Kirsty Elmer is a local drama teacher, performer and director — and she likes a challenging script. That’s why she’s bringing Caryl Churchill’s ‘Love And Information’ to Brighton’s New Venture Theatre (NVT) from mid-July. The play tackles love in the iPhone age and she promises that the rapid-fire style will keep us guessing to the end.
Kirsty has lived in Brighton for 20 years and, like a lot of us, says ‘I’m not leaving!’ She’s been involved with New Venture Theatre for over 16 years and has directed a string of plays. These have included ‘Permanent Way’, David Hare’s drama about railway privatisation, and Shelagh Stevenson’s ‘Five Kinds Of Silence’. We met Kirsty to find out why this new production will make audiences sit up.
What drew you to the play and what’s it about?
I saw the original of ‘Love And Information’ when it was performed at the Royal Court in 2012. Each scene is about love, or information or both. It’s kaleidoscopic and the dialogue is quick paced. Some scenes are funny, some are sad or poignant. You can say it’s concerned with the struggle for human communication. And it’s about how people filter information. But there’s no one definite message in the play. Caryl Churchill’s work is at the forefront of playing with form and structure in drama. So, in true Brechtian style there’s also no single narrative – each theme is separate and reoccurs. It’s for the audience to go away and think about.
Why do you feel the theme is relevant at the moment?
I’m working with kids who haven’t known a world before mobile phones. And, today, in any restaurant, lots of people are sitting together talking on the phone. I’m immersed in it too. But I like conversation as well! The tech is an amazing opportunity and also problematic. But the play is not just about technology in our lives out there. We’ve all been using it in our rehearsals to film scenes using WhatsApp or texting and sharing ideas during, and outside, rehearsals.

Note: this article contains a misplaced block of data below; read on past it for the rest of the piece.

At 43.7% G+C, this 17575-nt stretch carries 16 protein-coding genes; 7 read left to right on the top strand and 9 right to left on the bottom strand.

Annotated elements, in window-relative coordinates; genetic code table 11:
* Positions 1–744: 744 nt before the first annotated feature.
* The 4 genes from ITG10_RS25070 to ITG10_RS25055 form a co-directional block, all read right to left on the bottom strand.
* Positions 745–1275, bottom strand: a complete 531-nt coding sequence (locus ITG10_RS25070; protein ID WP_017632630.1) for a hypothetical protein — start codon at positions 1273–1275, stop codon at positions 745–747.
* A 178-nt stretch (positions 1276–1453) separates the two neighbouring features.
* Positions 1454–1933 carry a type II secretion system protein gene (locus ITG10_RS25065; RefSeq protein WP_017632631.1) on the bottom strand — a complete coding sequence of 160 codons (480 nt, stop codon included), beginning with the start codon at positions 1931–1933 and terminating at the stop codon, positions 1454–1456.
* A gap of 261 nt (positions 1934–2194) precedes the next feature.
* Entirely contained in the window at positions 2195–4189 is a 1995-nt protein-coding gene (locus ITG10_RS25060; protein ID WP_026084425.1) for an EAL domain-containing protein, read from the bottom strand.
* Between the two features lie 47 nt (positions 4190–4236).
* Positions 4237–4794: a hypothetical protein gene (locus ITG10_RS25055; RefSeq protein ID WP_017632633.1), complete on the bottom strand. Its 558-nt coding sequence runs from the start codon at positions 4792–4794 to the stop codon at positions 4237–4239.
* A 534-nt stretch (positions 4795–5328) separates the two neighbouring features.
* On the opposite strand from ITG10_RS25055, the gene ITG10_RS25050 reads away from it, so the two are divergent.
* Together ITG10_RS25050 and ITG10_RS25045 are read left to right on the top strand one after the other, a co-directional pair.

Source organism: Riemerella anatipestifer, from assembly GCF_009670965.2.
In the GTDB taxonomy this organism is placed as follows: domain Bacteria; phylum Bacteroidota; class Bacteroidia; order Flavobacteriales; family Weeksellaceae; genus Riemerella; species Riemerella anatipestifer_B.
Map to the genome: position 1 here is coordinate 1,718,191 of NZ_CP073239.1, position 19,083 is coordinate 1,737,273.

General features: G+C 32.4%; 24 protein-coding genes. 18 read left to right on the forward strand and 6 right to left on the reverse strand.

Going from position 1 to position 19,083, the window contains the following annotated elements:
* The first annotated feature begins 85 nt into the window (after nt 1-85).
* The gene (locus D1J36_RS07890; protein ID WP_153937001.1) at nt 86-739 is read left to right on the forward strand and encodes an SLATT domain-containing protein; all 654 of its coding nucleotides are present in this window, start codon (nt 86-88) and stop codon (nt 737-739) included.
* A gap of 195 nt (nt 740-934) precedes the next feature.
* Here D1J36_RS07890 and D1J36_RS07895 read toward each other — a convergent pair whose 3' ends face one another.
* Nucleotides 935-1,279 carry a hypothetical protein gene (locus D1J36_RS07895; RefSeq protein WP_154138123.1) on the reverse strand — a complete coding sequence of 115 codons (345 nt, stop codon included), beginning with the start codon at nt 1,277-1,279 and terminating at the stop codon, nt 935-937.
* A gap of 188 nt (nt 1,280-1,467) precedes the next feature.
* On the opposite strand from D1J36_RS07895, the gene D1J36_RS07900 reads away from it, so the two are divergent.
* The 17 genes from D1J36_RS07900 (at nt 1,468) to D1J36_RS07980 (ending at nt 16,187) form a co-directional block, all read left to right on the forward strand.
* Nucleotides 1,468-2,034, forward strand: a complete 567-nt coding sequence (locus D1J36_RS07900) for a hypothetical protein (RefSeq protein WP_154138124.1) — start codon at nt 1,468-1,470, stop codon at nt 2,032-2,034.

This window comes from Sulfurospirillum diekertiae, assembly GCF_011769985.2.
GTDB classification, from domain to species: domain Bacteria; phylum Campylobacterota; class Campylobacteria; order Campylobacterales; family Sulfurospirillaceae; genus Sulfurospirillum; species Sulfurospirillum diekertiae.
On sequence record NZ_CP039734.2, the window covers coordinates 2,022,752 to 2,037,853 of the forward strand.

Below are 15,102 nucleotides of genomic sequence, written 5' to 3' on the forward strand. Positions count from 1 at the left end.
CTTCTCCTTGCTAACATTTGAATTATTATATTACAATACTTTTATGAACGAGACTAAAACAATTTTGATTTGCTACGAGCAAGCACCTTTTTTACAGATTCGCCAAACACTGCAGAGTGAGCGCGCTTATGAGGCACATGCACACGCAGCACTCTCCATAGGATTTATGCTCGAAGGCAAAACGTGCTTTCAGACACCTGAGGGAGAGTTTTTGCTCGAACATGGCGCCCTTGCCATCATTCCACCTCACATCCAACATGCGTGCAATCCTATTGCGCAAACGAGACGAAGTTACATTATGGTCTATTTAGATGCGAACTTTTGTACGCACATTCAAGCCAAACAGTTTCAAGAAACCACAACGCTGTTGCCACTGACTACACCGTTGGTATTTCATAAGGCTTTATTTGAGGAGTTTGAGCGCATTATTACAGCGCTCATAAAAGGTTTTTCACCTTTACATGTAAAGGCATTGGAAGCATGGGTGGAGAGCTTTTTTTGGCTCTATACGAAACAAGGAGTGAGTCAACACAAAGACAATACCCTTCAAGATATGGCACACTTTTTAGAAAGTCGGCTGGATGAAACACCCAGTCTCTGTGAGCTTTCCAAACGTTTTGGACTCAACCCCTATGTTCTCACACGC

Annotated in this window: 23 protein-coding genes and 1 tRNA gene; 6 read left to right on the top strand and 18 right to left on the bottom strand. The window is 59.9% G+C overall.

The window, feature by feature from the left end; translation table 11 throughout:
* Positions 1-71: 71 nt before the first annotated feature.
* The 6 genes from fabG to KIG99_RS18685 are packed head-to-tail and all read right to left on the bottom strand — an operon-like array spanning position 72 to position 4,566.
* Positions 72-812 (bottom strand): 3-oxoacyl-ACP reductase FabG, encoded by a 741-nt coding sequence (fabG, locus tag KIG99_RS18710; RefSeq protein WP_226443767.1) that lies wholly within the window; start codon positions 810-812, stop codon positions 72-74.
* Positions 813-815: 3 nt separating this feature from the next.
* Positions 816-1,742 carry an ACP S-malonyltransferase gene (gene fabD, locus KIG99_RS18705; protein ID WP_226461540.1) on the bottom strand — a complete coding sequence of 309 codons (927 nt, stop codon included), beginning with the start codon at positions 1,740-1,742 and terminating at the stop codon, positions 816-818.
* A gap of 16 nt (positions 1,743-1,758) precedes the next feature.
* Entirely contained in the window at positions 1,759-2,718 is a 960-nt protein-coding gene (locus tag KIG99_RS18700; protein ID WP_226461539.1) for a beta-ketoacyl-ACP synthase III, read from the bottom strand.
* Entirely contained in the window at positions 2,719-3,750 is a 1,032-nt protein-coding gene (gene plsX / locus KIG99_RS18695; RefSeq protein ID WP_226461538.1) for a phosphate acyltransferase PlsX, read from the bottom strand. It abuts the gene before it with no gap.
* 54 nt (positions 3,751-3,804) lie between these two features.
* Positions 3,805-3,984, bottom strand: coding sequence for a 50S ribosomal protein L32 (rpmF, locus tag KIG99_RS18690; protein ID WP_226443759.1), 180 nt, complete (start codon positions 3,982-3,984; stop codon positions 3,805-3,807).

What sort of people are depicted in the play?
Nearly everyone is represented in the cast. We’ve got teenagers fighting over who loves their idol the most and old people long married who can’t sleep. There are five men and five women. It offers roles for all ages. There are autistic people represented too.
How have you set about the production?
I like to choose the sound and design the set. You need the vision of where the play is heading. But we’ve had a whole team involved in the set and production to make it a cohesive whole. And we’ll be in NVT’s studio downstairs – cosy and intimate.
Can you tell us about some of the challenges of putting on the play?
The script is very free in most cases. The words on the page don’t make it obvious what you need to do. A character could be a girl or an old man. We have to figure out what the scenes mean and sometimes it’s been changing through rehearsals. We’ve also created some physical theatre. This gives great ownership to the actors. Nobody leaves the stage – so all the actors are there the whole time.
Have there been any funny moments during the rehearsal?
Yes, lots of people have been naughty! Some of the actors have got their phones out as a theatre props – but been sharing selfies online.
What attracted you to NVT?
I’m not doing naturalistic theatre so ‘Love And Information’ is great for the NVT. I’ve been a member for 16 years and it’s been a great community. It’s high quality but also offers people chances to do acting classes or get involved back stage.
What are you interested in doing next?
I like challenges. So, I’d like to either do a completely new play or recreate a classic, something with a juicy role for a female: a script where it’s not clear how you go about directing it.
New Venture Theatre, 15th – 23rd July 2016
Photos by Jezz Bowden
Tickets available here